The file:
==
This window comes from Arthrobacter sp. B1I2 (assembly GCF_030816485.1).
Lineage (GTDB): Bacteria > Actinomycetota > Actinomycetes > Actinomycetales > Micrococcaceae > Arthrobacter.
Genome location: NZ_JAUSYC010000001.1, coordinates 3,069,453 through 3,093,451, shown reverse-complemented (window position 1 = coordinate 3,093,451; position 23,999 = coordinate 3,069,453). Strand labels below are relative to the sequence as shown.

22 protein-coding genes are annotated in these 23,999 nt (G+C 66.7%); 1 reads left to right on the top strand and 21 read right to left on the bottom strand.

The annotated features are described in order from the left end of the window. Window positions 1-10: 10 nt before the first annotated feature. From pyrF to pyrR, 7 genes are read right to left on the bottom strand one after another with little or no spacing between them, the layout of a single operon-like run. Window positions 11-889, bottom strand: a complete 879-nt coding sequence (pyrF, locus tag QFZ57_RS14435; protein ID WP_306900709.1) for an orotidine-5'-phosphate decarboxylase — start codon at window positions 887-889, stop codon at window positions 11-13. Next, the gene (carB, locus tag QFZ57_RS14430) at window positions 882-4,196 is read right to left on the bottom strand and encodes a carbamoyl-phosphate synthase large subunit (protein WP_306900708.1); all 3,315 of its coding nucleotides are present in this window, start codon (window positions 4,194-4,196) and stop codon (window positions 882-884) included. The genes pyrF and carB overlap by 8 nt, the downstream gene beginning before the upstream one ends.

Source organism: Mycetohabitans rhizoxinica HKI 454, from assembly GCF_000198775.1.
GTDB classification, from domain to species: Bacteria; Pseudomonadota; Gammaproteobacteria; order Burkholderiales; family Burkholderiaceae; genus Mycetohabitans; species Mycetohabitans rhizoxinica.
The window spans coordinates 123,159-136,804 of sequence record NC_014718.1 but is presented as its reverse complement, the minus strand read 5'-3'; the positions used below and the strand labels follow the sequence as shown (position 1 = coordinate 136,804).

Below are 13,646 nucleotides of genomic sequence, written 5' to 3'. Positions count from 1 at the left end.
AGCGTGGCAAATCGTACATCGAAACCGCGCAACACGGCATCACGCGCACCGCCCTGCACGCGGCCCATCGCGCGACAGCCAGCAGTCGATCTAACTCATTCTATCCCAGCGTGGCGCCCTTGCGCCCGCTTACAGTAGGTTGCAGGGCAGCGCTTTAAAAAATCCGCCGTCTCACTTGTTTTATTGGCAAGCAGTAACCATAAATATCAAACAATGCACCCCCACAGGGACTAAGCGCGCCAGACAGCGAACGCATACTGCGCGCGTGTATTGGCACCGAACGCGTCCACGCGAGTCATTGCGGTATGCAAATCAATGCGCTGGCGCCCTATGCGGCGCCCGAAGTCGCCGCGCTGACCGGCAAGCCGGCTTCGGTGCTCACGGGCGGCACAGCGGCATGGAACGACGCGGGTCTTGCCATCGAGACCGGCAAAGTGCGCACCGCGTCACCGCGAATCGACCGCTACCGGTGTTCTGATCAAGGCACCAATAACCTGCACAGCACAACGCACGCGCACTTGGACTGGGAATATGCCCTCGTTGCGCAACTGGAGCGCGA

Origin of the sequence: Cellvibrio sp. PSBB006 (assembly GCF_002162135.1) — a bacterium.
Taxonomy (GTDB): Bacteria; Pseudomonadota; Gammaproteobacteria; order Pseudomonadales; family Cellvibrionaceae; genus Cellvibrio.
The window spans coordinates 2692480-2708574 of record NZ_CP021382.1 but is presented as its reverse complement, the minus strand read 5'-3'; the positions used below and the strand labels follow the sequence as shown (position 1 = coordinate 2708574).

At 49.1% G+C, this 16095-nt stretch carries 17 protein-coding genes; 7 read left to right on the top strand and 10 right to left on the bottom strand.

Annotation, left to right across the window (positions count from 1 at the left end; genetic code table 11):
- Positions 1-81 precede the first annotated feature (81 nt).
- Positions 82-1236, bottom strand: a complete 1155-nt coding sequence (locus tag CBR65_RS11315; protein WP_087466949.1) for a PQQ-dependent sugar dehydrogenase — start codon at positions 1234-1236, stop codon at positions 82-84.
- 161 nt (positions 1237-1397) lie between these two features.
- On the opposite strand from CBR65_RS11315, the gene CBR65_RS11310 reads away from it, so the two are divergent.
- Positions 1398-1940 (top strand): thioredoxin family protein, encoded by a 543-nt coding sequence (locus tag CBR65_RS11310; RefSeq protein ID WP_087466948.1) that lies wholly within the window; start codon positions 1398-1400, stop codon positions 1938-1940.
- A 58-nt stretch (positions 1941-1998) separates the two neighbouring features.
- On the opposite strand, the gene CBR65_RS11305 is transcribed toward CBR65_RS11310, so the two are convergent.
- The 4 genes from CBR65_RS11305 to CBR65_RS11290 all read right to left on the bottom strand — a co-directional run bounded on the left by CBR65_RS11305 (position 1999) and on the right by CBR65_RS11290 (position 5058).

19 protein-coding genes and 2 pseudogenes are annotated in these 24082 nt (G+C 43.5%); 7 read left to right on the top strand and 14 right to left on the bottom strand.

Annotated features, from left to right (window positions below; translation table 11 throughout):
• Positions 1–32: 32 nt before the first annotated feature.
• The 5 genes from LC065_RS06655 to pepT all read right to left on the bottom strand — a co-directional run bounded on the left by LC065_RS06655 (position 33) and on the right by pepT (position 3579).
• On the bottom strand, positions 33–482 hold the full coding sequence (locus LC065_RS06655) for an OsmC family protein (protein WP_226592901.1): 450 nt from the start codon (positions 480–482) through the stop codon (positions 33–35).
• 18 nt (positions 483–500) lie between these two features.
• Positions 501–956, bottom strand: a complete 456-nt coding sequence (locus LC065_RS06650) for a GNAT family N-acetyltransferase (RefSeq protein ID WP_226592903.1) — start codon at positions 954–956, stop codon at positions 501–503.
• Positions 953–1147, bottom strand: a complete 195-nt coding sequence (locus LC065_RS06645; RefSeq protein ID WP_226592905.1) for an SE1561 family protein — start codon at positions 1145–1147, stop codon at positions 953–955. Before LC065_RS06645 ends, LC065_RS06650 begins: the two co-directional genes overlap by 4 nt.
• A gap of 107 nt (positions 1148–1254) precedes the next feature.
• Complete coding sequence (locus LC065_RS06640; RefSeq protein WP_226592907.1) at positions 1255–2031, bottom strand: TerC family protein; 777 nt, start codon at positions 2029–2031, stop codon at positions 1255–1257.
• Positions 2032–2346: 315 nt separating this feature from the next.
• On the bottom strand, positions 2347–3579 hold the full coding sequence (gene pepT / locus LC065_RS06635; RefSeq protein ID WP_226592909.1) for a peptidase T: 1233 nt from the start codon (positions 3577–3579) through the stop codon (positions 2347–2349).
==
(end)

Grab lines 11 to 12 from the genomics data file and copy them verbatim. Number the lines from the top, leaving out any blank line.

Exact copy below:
Origin of the sequence: Cellvibrio sp. PSBB006 (assembly GCF_002162135.1) — a bacterium.
Taxonomy (GTDB): Bacteria; Pseudomonadota; Gammaproteobacteria; order Pseudomonadales; family Cellvibrionaceae; genus Cellvibrio.